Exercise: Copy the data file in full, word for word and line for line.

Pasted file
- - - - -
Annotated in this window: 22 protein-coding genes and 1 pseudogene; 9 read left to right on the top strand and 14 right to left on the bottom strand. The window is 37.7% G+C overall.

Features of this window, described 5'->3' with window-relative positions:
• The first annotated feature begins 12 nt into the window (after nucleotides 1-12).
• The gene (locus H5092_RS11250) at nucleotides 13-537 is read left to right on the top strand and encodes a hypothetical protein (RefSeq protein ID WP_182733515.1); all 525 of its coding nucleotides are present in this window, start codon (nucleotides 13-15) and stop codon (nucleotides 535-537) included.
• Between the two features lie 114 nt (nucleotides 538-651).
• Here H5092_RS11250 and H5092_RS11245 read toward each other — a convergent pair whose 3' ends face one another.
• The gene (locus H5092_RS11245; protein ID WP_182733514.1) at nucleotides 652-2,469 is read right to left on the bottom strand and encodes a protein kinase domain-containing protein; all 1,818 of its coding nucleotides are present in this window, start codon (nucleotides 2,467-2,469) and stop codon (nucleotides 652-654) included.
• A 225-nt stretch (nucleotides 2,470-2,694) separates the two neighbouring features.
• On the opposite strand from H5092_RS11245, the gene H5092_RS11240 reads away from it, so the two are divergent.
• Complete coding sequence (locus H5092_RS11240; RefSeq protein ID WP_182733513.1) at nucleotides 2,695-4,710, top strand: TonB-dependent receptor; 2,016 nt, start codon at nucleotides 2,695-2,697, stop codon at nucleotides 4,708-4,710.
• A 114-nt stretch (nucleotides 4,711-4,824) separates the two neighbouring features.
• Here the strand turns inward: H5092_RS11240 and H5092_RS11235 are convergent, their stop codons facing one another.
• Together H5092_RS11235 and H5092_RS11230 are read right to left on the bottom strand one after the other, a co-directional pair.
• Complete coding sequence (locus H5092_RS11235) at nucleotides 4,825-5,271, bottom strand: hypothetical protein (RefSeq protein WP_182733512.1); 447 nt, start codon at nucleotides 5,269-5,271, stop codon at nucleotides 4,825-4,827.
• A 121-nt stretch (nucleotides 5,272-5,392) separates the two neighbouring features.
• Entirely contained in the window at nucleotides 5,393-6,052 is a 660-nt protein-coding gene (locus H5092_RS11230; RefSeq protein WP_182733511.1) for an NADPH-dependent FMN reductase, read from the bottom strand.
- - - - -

Annotated in this window: 22 protein-coding genes and 1 pseudogene; 9 read left to right on the top strand and 14 right to left on the bottom strand. The window is 37.7% G+C overall.

Features of this window, described 5'->3' with window-relative positions:
• The first annotated feature begins 12 nt into the window (after nucleotides 1-12).
• The gene (locus H5092_RS11250) at nucleotides 13-537 is read left to right on the top strand and encodes a hypothetical protein (RefSeq protein ID WP_182733515.1); all 525 of its coding nucleotides are present in this window, start codon (nucleotides 13-15) and stop codon (nucleotides 535-537) included.
• Between the two features lie 114 nt (nucleotides 538-651).
• Here H5092_RS11250 and H5092_RS11245 read toward each other — a convergent pair whose 3' ends face one another.
• The gene (locus H5092_RS11245; protein ID WP_182733514.1) at nucleotides 652-2,469 is read right to left on the bottom strand and encodes a protein kinase domain-containing protein; all 1,818 of its coding nucleotides are present in this window, start codon (nucleotides 2,467-2,469) and stop codon (nucleotides 652-654) included.
• A 225-nt stretch (nucleotides 2,470-2,694) separates the two neighbouring features.
• On the opposite strand from H5092_RS11245, the gene H5092_RS11240 reads away from it, so the two are divergent.
• Complete coding sequence (locus H5092_RS11240; RefSeq protein ID WP_182733513.1) at nucleotides 2,695-4,710, top strand: TonB-dependent receptor; 2,016 nt, start codon at nucleotides 2,695-2,697, stop codon at nucleotides 4,708-4,710.
• A 114-nt stretch (nucleotides 4,711-4,824) separates the two neighbouring features.
• Here the strand turns inward: H5092_RS11240 and H5092_RS11235 are convergent, their stop codons facing one another.
• Together H5092_RS11235 and H5092_RS11230 are read right to left on the bottom strand one after the other, a co-directional pair.
• Complete coding sequence (locus H5092_RS11235) at nucleotides 4,825-5,271, bottom strand: hypothetical protein (RefSeq protein WP_182733512.1); 447 nt, start codon at nucleotides 5,269-5,271, stop codon at nucleotides 4,825-4,827.
• A 121-nt stretch (nucleotides 5,272-5,392) separates the two neighbouring features.
• Entirely contained in the window at nucleotides 5,393-6,052 is a 660-nt protein-coding gene (locus H5092_RS11230; RefSeq protein WP_182733511.1) for an NADPH-dependent FMN reductase, read from the bottom strand.